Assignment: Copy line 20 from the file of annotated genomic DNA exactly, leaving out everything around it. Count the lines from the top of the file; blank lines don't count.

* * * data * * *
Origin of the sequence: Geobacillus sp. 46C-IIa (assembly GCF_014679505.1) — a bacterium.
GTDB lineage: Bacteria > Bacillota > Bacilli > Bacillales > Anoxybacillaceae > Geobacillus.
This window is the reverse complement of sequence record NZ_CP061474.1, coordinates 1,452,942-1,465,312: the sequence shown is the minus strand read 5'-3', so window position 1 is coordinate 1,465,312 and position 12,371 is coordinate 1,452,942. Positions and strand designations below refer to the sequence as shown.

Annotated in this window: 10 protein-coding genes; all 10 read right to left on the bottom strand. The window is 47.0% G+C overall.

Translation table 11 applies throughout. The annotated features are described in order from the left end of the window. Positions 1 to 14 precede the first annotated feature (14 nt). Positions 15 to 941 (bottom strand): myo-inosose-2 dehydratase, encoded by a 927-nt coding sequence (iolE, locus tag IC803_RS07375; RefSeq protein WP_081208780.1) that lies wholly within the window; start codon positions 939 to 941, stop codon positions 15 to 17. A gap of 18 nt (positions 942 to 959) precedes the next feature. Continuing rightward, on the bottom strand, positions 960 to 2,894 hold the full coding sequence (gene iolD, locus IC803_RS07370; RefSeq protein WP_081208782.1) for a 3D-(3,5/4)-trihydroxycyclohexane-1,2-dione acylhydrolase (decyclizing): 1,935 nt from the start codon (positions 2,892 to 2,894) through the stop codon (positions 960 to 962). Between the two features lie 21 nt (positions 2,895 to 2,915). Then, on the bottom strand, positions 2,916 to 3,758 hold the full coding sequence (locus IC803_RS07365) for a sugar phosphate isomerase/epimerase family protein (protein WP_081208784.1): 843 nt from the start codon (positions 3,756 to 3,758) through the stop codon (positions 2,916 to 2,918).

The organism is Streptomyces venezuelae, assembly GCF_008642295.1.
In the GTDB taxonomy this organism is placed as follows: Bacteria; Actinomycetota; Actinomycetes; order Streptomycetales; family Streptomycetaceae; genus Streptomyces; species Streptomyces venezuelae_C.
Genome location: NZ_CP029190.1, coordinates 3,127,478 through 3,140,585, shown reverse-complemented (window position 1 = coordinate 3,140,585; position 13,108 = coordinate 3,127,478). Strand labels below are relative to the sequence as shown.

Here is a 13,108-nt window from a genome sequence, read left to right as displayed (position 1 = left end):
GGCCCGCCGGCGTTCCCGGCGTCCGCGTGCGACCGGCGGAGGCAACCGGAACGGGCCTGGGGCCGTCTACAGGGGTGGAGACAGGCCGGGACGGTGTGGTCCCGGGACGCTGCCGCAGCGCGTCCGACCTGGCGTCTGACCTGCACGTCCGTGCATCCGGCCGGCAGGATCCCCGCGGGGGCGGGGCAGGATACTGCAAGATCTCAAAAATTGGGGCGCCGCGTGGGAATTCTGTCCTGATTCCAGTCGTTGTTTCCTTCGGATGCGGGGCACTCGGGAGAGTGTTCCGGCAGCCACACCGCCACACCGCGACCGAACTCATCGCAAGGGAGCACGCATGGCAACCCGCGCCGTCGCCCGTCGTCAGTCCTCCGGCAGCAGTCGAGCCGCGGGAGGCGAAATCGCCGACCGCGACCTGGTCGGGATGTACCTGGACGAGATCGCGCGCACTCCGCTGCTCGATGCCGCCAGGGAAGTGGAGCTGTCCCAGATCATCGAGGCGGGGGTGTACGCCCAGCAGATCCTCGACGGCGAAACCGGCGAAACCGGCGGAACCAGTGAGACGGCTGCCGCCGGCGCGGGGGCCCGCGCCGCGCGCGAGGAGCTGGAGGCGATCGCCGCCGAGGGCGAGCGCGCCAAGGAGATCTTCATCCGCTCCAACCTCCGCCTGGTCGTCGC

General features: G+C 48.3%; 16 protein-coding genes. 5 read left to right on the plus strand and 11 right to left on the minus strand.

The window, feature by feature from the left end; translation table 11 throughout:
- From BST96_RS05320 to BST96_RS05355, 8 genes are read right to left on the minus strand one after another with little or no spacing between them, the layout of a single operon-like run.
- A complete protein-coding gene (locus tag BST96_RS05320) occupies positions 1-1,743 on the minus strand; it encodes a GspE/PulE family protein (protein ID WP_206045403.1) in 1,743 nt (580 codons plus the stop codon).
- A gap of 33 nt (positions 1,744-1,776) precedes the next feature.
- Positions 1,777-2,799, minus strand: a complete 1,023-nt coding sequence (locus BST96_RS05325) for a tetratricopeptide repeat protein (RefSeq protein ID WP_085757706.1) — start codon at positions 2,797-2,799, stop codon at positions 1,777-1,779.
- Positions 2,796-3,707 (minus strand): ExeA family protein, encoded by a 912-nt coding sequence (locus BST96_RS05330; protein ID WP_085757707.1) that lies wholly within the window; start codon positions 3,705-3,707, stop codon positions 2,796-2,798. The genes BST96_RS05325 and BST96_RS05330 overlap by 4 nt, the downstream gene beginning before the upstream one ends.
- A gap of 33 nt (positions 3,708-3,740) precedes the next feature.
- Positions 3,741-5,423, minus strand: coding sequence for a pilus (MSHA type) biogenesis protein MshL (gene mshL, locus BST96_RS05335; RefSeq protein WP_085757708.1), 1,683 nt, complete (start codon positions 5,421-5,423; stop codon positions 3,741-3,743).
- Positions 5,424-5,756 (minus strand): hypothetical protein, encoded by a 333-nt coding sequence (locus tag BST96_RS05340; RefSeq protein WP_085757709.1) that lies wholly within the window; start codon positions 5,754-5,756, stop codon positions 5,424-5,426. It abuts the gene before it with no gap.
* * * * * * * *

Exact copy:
- Positions 5,424-5,756 (minus strand): hypothetical protein, encoded by a 333-nt coding sequence (locus tag BST96_RS05340; RefSeq protein WP_085757709.1) that lies wholly within the window; start codon positions 5,754-5,756, stop codon positions 5,424-5,426. It abuts the gene before it with no gap.